All you really need to know about this two-CD collection is that it contains some of the best recorded material performed by one of the greatest jazz guitarists of all time: George Benson.
Jazz critics and enthusiasts, not to mention the musicians themselves, are notoriously difficult folks to please, which explains the ongoing, heated disagreements concerning who is really playing the music and who
isn’t. But amid all the ongoing furor, one thing virtually everyone in the jazz community can agree on is that George Benson is virtually without parallel on guitar.
If there were a Hall of Fame for jazz guitarists, it would surely feature Charlie Christian, Charlie Byrd, Grant Green, Kenny Burrell, Wes Montgomery, Joe Pass, Tuck Andrus and John McLaughlin, to name just a few. George Benson can’t honestly be said to be more gifted than any of these. Once an artist rises to such a level of recognition and accomplishment, the differences between him and his peers are more differences of style and approach than anything else. Still, what separates Benson from the pack are two things: his voice and his ability to stretch beyond traditional jazz boundaries.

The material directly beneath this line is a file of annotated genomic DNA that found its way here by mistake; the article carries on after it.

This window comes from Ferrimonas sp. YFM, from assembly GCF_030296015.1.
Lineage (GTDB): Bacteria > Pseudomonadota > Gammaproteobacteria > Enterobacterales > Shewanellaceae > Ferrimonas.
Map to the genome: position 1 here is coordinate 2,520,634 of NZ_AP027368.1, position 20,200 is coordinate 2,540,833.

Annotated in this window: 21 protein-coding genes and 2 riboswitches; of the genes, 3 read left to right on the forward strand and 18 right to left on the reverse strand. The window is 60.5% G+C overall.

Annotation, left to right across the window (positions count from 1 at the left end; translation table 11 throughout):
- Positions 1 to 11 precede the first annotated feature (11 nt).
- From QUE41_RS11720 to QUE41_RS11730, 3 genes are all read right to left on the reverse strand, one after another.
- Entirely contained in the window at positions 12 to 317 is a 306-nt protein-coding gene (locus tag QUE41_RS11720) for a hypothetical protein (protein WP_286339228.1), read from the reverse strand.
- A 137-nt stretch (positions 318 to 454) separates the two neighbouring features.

Granted, the purists have been ticked at George for a while, claiming he sold out his legacy once he began playing more pop-oriented music during the latter half of his career. Breezin’ was allowable, but after that, the jaws got tight. But just as with Miles Davis, who also was criticized severely by the purists for the musical directions he chose later on, the criticisms never were about whether or not the man could play. After all, genius is genius and cannot be denied.
Keith A. Owens is a Detroit-based freelance writer and musician. E-mail him at firstname.lastname@example.org.